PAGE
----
The harpsichord and cello were hugely important in Baroque music. The two together were called the Basso Continuo and in the music, it was written as figured bass. The harpsichord originated some time before the baroque period but only came to the fore during this time. The earliest record of the instrument dates from 1440, when it was commonly known as the clavisimbalum. The reinvention of the harpsichord we know today started during the Baroque period .

The violin also played a major part in baroque music. During this era, major changes in the way the violin and other string instruments were utilised in music were occurring. In Italy, violins were beginning to replace viols, which were played with the bow under the string. The advance in the construction of the violin meant that composers started to focus on music specifically for the violin as a solo instrument. The Italian composer Vivaldi was particularly influential in promoting the violin as a virtuosic solo instrument. The baroque version of the instrument is quite different to the modern day violin. Firstly, the shape of the violin differs in terms of the neck, the fingerboard and the bridge size. Often the instrument was without a chin rest and certainly no shoulder rest was used. The strings were made from sheep gut and the baroque bow was quite different to the modern day Tourte bow.

In the woodwind section, recorders were replaced with the oboe and flute and the brass section was introduced to include trumpets on occasion. In the percussion section, the kettle drums were widely used but at this point there were no timpani or other percussion instruments used.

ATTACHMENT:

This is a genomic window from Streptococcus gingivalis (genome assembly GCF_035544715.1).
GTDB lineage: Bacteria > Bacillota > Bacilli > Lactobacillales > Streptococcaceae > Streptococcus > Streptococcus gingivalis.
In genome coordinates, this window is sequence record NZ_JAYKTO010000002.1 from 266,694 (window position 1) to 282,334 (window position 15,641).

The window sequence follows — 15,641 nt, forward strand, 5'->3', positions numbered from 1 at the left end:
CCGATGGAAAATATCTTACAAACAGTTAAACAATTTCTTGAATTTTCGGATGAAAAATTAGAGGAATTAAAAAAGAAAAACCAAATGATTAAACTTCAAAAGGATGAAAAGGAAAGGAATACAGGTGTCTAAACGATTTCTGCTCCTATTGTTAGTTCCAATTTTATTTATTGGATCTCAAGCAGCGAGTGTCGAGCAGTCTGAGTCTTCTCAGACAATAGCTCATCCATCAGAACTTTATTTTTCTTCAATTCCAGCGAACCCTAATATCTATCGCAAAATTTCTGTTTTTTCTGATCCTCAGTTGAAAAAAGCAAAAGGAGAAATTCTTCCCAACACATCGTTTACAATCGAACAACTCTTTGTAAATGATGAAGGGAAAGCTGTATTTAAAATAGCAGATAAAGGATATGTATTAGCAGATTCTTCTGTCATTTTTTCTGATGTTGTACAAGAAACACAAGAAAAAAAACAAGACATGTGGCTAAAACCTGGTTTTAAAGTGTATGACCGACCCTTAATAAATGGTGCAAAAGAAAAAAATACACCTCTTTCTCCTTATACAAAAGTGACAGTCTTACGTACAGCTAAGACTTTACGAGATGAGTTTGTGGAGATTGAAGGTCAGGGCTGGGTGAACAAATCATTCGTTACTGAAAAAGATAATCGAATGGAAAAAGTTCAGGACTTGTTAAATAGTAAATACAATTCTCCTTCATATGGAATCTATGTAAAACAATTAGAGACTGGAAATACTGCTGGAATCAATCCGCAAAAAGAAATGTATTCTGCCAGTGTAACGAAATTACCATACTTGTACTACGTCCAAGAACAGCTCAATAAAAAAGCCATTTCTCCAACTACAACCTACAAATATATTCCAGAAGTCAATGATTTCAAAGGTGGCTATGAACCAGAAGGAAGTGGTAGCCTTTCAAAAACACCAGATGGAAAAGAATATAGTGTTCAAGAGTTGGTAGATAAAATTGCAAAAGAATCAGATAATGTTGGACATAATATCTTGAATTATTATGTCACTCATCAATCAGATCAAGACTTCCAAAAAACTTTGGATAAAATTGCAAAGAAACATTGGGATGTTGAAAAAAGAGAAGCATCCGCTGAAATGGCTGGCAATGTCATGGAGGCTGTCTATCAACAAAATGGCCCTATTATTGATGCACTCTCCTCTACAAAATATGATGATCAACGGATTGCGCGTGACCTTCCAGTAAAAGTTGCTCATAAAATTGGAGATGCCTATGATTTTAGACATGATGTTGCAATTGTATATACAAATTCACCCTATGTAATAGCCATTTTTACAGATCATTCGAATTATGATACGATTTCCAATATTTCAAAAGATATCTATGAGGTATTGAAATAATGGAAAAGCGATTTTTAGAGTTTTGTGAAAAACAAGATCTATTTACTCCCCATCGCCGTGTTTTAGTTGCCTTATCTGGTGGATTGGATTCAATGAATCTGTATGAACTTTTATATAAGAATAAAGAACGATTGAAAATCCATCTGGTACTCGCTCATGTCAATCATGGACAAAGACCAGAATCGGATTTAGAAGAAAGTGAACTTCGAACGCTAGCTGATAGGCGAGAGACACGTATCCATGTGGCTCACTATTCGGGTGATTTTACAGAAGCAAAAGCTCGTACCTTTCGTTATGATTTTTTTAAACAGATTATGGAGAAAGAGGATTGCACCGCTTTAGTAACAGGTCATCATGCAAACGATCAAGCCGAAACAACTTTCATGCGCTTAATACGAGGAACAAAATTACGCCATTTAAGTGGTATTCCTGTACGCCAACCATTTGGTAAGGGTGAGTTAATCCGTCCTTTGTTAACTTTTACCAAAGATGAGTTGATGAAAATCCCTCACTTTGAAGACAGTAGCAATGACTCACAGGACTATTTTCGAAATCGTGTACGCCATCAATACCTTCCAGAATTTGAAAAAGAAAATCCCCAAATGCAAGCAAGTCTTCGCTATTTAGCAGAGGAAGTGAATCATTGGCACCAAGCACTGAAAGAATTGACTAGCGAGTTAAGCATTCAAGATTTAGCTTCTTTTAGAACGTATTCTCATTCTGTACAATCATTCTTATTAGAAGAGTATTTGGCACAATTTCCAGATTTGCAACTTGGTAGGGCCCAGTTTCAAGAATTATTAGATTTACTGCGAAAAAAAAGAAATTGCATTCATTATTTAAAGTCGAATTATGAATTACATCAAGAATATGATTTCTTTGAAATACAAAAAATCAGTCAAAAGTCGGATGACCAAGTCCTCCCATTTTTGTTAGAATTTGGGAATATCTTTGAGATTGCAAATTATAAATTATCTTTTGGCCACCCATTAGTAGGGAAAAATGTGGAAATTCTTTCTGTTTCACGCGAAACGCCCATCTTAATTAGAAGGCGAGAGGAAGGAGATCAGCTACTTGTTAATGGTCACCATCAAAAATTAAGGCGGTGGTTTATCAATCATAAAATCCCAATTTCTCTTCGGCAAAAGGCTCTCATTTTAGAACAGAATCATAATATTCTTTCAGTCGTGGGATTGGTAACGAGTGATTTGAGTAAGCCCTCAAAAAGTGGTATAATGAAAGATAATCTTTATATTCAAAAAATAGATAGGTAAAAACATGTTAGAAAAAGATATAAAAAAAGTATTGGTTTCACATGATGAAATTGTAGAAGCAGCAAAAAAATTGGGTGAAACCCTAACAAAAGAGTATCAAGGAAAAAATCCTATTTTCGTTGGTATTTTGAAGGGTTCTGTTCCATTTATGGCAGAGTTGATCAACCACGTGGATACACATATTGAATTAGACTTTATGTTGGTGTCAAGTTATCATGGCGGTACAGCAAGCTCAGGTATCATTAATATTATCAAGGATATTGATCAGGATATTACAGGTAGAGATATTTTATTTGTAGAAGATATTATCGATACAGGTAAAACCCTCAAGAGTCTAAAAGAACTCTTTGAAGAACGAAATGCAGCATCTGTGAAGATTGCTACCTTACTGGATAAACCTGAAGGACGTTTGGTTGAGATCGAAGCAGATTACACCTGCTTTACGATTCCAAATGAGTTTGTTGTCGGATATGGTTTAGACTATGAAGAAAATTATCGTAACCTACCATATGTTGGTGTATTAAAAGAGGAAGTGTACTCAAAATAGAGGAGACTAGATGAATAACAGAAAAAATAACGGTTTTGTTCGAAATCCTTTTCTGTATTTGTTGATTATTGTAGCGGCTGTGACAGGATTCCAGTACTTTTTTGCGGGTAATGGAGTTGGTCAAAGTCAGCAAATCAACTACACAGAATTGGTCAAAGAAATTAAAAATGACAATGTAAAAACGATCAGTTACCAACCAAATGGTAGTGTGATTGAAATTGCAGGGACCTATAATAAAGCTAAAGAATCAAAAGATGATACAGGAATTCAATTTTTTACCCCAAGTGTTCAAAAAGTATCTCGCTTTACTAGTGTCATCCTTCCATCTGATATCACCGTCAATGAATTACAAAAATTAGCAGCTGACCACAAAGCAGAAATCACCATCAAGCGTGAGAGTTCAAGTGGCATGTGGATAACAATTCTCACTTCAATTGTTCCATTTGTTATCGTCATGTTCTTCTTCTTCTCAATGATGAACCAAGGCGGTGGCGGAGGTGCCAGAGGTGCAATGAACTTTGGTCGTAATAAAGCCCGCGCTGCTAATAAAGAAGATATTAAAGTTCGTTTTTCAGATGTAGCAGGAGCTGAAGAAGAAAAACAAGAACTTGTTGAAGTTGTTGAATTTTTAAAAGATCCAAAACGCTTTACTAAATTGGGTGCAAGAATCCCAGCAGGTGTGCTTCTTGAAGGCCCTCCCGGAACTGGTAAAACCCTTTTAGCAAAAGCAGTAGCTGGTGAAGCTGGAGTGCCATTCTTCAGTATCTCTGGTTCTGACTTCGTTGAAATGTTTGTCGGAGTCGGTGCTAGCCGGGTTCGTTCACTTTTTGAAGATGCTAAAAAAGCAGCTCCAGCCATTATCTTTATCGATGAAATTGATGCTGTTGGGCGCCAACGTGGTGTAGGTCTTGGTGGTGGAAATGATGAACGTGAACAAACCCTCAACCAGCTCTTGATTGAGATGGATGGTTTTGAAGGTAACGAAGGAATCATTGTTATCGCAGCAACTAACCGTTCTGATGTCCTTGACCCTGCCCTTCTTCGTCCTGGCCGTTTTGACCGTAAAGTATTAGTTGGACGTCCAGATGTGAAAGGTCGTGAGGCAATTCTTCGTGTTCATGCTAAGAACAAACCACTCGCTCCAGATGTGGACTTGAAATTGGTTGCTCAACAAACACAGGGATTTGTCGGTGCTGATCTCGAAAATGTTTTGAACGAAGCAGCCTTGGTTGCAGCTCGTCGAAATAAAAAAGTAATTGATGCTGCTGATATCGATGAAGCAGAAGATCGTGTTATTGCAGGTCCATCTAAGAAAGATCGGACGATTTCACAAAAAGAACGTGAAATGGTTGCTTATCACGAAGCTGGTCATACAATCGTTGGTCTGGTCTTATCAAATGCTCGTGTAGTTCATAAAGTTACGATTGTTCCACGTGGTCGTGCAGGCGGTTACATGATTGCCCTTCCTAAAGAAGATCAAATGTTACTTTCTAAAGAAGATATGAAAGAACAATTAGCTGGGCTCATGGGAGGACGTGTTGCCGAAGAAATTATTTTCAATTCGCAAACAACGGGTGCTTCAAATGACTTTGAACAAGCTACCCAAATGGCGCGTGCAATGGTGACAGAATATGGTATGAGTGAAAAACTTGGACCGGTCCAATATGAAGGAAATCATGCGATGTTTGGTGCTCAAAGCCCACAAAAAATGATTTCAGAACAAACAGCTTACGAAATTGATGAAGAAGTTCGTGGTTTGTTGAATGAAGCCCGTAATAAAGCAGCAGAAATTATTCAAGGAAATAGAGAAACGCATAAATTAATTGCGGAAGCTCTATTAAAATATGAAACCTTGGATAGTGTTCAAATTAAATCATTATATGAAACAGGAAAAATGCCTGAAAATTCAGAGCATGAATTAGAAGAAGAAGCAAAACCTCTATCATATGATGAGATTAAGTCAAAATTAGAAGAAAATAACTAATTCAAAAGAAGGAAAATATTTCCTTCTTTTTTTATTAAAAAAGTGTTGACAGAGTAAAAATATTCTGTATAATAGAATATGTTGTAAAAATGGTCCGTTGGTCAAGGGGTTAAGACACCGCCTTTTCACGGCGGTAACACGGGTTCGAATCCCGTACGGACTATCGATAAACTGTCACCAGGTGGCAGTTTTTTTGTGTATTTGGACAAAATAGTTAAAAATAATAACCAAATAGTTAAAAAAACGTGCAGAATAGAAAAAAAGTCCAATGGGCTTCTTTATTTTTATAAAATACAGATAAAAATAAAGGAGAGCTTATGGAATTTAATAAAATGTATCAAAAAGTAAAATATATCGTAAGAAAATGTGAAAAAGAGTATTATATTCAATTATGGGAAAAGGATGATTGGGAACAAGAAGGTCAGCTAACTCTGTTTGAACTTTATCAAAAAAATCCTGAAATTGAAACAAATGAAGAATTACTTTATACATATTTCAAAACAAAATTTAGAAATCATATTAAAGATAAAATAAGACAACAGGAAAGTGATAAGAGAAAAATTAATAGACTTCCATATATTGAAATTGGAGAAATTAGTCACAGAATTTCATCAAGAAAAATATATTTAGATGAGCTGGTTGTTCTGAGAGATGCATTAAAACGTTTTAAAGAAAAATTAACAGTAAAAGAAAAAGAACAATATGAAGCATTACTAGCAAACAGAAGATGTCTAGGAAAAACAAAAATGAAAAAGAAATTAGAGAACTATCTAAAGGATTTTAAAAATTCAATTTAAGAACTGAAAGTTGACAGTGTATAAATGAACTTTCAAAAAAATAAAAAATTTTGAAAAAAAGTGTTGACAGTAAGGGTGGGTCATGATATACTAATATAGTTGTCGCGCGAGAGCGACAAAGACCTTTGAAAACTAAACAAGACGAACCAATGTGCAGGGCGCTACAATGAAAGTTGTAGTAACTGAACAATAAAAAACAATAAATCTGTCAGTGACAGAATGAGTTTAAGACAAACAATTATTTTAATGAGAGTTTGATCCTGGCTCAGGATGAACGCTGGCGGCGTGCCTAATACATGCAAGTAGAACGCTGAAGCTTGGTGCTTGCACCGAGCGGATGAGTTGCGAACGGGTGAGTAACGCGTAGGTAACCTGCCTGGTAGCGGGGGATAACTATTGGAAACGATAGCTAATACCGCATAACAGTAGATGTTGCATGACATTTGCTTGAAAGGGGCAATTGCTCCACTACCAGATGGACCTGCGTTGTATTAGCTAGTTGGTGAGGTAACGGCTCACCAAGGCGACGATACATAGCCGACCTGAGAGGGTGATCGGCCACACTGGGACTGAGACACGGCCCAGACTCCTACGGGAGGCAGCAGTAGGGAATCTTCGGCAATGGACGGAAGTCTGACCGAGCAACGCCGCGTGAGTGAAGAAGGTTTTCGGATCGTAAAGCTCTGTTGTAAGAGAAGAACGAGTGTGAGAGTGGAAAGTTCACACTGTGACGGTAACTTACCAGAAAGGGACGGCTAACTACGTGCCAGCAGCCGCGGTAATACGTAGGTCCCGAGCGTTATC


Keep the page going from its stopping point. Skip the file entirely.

The Dance Suite

Much of Baroque music was composed for a particular social function. These can be loosely divided into religious functions such as Church ceremonies and special religious occasions, and social functions such as private dinner parties, chamber music concerts, functions within Royal households or from patrons of particular composers. At this point in time, music was still very much functional and fitted to a specific occasion rather than being written for the sake of art. Composers were still employed by either the Church or by royal patrons and their work was full-time and mirrored either the religious calendar or the social calendar.

Much music written for social occasions was actually dance music. During the Baroque era, society in Europe placed great emphasis on social dance events to conduct business relationships and family affairs such as finding suitable husbands or wives to continue the family name. Knowing how to dance was high priority for the middle and upper classes and great attention was paid to learning to dance and social etiquette. This was particularly important for women and finding a suitable husband with the right financial and social credentials was paramount. There were many types of dances during the late Baroque era, some being common Europe-wide, whilst others like the Sarabande were more prominent in certain countries.